If you have acne-prone skin, you know how important it is to choose skincare products that won’t clog your pores. That’s where vitamin E (tocopherol) can come in handy. Tocopherol is not comedogenic, meaning it won’t clog your pores or contribute to breakouts.

• • •

P.S. We did the homework so you don’t have to:

  1. Rizvi S., et al. The role of vitamin e in human health and some diseases. Sultan Qaboos Univ Med J. (2014).

  2. Thiele, J., Ekanayake-Mudiyanselage, S. Vitamin E in human skin: Organ-specific physiology and considerations for its use in dermatology. Molecular Aspects of Medicine. (2007).

  3. Medina, J., Gupta, V. Vitamin E. StatPearls. (2022).

  4. Tucker, J.M., Townsend, D.M. Alpha-tocopherol: roles in prevention and therapy of human disease. Biomed Pharmacother. (2005).

  5. Vitamin E for skin: what does it do? Cleveland Clinic. (n.d.).

  6. Rizvi S., et al. The role of vitamin e in human health and some diseases. Sultan Qaboos Univ Med J. Ibid..

  7. Lin JY, et al. UV photoprotection by combination topical antioxidants vitamin C and vitamin E. J Am Acad Dermatol. (2003).

  8. Placzek, M., et al. Protective effect against sunburn of combined systemic ascorbic acid (vitamin C) and d-α-tocopherol (vitamin E). Journal of the American Academy of Dermatology. (1998).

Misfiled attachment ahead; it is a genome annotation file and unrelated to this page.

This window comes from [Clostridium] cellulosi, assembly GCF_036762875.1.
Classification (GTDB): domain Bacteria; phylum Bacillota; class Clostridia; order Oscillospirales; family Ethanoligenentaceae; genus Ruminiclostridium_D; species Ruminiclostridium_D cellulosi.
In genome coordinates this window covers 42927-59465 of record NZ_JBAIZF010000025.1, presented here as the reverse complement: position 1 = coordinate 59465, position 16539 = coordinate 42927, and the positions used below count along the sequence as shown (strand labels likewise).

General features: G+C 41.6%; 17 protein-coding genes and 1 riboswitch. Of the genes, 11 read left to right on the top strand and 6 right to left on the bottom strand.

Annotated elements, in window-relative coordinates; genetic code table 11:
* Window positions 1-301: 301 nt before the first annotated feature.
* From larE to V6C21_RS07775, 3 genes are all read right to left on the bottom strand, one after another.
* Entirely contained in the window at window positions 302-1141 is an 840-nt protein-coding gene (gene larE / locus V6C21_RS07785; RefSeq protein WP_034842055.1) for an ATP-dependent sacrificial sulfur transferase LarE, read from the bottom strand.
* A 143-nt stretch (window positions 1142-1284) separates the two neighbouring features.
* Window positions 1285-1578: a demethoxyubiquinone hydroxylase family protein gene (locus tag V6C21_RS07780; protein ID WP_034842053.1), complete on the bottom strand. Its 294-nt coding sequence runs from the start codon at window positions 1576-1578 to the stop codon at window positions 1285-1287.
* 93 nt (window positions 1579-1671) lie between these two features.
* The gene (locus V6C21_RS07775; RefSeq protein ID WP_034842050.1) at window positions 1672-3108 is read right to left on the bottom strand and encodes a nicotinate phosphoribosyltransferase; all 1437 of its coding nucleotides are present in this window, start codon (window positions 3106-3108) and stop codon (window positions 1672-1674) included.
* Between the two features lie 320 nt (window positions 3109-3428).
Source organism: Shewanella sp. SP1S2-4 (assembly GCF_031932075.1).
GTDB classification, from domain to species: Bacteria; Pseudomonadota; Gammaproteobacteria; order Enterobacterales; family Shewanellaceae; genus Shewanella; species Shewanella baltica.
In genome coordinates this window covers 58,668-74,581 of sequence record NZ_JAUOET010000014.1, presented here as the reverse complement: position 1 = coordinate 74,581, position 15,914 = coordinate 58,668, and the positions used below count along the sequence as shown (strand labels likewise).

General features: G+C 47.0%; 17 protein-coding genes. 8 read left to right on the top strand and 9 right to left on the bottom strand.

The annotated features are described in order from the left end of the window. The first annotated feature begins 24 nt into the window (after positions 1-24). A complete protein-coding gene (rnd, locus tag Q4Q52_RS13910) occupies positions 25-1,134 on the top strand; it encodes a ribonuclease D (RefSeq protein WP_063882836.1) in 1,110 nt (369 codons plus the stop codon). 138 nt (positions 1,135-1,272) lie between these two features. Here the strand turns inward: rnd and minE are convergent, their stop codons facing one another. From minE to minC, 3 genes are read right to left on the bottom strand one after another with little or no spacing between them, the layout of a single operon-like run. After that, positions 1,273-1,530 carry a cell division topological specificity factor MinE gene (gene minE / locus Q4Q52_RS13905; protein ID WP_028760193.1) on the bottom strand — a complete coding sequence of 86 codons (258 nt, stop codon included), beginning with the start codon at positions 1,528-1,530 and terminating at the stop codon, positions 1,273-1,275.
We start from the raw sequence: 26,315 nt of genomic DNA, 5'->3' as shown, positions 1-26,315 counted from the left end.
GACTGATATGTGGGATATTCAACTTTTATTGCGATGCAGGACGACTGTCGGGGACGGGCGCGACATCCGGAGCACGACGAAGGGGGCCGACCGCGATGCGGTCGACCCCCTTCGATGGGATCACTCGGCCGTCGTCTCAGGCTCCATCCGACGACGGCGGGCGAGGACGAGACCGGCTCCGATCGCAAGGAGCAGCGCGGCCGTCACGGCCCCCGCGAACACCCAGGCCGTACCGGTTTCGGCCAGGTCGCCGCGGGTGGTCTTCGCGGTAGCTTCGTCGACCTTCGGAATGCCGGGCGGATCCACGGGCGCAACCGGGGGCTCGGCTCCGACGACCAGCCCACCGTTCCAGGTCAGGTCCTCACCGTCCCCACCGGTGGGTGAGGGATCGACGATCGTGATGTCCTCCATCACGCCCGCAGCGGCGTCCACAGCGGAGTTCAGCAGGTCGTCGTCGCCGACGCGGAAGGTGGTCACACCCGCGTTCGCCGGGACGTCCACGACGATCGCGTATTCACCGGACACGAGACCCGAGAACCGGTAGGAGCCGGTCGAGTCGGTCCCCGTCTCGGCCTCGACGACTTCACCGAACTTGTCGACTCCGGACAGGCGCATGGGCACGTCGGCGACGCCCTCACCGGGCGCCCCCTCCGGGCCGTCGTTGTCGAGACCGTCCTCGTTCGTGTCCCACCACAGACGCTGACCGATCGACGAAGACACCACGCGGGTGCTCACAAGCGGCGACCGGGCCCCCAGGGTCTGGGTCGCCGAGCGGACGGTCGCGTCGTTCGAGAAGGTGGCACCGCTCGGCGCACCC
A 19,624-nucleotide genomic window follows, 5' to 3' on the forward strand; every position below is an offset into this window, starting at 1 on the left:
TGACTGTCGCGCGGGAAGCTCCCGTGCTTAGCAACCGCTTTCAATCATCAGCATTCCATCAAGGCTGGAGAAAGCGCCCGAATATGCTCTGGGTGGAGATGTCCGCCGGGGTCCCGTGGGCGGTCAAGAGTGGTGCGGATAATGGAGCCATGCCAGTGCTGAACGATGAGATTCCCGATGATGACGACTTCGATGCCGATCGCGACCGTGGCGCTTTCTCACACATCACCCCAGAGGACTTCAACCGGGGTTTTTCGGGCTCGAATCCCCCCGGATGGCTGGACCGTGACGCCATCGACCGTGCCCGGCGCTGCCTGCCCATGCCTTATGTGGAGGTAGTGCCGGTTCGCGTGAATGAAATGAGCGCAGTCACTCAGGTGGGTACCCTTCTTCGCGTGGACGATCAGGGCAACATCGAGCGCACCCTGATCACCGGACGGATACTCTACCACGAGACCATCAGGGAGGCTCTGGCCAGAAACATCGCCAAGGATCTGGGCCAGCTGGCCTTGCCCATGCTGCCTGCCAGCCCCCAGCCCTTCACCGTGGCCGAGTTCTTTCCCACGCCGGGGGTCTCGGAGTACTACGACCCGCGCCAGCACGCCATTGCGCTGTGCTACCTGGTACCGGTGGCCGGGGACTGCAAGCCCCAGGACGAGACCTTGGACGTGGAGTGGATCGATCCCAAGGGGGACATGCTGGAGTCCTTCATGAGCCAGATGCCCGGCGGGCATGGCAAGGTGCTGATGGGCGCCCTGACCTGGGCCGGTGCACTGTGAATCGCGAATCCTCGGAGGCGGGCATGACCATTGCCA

9. Keen, M.A., Hassan, I. Vitamin E in dermatology. Indian Dermatol Online J. (2016).

  10. Keen, M.A., Hassan, I. Vitamin E in dermatology. Indian Dermatol Online J. Ibid.

  11. Keen, M.A., Hassan, I. Vitamin E in dermatology. Indian Dermatol Online J. Ibid.

  12. Gehring, W., et al. Influence of vitamin E acetate on stratum corneum hydration. Arzneimittelforschung. (1998).

  13. Beoy, L.A., et al. Effects of tocotrienol supplementation on hair growth in human volunteers. Trop Life Sci Res. (2010).

  14. Fitzpatrick, R., et al., Double-Blind, Half-Face Study Comparing Topical Vitamin C and Vehicle for Rejuvenation of Photodamage. Dermatologic Surgery. (2008).

  15. Schagen SK, et al. Discovering the link between nutrition and skin aging. Dermatoendocrinol. (2012).

  16. Bocheva G, et al. The Impact of Vitamin D on Skin Aging. Int J Mol Sci. (2021).

  17. Bissett DL, et al. Niacinamide: A B vitamin that improves aging facial skin appearance. Dermatol Surg. (2005).

Meredith Hartle is a board-certified Family Medicine physician at Curology. She earned her medical degree at Kirksville College of Osteopathic Medicine in Kirksville, MO.

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• • •
Our medical review process:We’re here to tell you what we know. That’s why our information is evidence-based and fact-checked by medical experts. Still, everyone’s skin is unique—the best way to get advice is to talk to your healthcare provider.
Curology Team Avatar

Curology Team

Meredith Hartle, DO

Meredith Hartle, DO